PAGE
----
Here are some tips in conducting online research:
 Have a question in mind. Focus on a question you
want answered. If it is a series of questions, start with
one. Never search everything on one go.
 Narrow it down. Search engines like Google, Bing, or Yahoo
use several filters to determine the most appropriate result
for you.
 These search engines use your previous search history and
your geographical location, and send you the result which
is the most related to you.
 Try to search “weather” and most search engines would
return the weather conditions of where you are. But if all
of these filters fail, you should remember to narrow down
what you are searching for.
 For example, if you were to look for Tom Sawyer, the animation series,
you would better use the keywords “Tom Sawyer animation” rather than
just “Tom Sawyer”. Another examples is if you were to look for science
research experiments, it would be better to include what branch of
science it is what type of study it is.
 Advanced Search. The best way to filter information
you get from search engines is by using the advanced
search. This will allow you to filter out information you
do not need.
◦ In Google, simply search a world like you would normally do,
then click the advanced search option on the options button
located at the right corner of the page.
 Look for a credible source. Some wikis, though filled
with updated information, are not a credible source.
This is due to the fact that anyone can edit its content.
When using wikis, check out the link of the cited text
(indicated by superscript number) to be navigated to
the footnote where the list of source is located. Click
the source of the information and see if it is credible.
 The more credible sources are scientific journals, established
news and magazine websites, online encyclopedias, and
scholarly databases.
 You can also check the URL of a website if it ends with a .org,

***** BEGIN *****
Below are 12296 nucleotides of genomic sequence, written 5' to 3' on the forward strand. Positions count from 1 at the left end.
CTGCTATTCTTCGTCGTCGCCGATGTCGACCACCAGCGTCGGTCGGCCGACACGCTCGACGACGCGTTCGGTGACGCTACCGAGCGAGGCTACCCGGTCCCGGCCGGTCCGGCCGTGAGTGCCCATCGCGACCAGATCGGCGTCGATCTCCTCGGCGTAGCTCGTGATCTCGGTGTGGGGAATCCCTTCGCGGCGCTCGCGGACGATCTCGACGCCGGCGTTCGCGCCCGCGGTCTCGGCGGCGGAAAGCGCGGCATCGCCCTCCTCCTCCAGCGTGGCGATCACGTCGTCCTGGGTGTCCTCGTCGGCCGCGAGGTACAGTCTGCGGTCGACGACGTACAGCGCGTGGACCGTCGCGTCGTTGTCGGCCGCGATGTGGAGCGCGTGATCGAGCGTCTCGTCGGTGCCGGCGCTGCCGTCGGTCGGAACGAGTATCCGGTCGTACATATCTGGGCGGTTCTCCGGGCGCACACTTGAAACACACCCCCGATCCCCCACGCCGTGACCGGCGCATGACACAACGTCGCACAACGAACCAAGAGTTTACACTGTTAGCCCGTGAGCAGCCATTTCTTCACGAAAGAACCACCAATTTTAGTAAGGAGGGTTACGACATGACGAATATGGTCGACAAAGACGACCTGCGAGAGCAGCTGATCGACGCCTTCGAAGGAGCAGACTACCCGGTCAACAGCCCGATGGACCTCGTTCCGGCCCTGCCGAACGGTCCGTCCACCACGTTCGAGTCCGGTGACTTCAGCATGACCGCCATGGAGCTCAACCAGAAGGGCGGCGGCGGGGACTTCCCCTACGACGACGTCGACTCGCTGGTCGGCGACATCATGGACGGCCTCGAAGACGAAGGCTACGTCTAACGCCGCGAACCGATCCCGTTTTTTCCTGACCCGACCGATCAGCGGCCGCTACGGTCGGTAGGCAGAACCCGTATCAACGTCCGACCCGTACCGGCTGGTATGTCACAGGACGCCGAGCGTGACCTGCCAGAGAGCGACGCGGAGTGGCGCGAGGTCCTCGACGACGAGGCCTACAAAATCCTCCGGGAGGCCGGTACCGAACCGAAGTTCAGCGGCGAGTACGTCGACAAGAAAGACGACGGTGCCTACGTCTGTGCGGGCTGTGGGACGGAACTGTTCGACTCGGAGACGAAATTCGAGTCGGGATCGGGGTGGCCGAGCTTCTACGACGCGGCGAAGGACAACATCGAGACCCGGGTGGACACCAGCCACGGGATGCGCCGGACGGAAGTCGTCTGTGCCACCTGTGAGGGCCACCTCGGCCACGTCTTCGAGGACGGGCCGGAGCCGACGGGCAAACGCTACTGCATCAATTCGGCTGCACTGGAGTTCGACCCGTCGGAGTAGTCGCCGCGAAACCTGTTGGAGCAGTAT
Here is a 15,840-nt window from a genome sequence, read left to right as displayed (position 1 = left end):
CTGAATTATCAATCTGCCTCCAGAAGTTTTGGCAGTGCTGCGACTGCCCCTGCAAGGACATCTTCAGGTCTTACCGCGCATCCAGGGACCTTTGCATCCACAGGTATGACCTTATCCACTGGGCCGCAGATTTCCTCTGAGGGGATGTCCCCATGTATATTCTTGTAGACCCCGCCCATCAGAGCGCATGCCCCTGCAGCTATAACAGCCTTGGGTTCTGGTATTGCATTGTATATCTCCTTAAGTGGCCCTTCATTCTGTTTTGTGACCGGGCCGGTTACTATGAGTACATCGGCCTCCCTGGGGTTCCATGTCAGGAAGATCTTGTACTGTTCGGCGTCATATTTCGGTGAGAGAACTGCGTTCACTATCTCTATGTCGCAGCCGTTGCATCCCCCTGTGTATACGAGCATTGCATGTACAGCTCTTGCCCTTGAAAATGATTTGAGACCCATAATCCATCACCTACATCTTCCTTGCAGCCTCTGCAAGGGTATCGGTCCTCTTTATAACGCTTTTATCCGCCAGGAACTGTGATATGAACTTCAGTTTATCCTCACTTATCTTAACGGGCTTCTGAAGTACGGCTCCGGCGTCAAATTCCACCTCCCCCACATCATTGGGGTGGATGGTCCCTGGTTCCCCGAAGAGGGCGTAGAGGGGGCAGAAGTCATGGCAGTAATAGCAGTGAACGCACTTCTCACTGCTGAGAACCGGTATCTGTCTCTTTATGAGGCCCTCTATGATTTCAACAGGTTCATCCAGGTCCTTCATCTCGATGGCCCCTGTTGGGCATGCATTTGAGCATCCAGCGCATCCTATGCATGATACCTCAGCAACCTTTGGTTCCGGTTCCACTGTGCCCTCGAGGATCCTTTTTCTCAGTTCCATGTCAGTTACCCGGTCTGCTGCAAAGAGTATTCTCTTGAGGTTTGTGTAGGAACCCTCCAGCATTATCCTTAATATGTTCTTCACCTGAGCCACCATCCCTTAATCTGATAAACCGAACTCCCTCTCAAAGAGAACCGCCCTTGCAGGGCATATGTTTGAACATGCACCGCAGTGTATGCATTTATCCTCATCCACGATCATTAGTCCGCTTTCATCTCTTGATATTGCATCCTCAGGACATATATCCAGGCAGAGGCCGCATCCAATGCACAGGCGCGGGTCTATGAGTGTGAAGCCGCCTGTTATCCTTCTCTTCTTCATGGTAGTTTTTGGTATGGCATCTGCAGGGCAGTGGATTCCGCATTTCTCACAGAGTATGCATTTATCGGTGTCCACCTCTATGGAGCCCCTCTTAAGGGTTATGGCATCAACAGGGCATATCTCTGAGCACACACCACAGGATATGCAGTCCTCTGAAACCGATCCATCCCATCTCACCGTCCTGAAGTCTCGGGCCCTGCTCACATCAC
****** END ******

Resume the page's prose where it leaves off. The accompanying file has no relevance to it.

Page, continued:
.gov, and .edu. A website that ends with .com is intended to be
a commercial websites and may be slanted to promoting a
product or service. You should consider the intent of the
information on the web page. On most cases, .edu websites are
best for research as government and organization websites may
have a tendency to make information favorable for them.
 Unfortunately, not all websites follow the standards in domain
name conventions. Some sites use the suffixes like .com loosely;
some sites are not credible even though they use a .edu suffix.
 Another tip to validate if the information is correct is to have
multiple sources of information is reliable or not.
 Give credit. If you are going to use the information
from a source for educational purposes, give credit to
the original author of the page or information. To
properly cite a reference, you may use the format
Name of the person or organization (the author of the information). Title of the home page in italics
(title is shown in title bar but is sometimes missing or unrelated). URL. Date last seen.

Lapiz, Adrian Harold L. “Oleander’s Fun Facts about Bananas”. Viewed on September 7, 2015.

“According: What you should know”. Jargon Online Network. Viewed on April 13, 2015.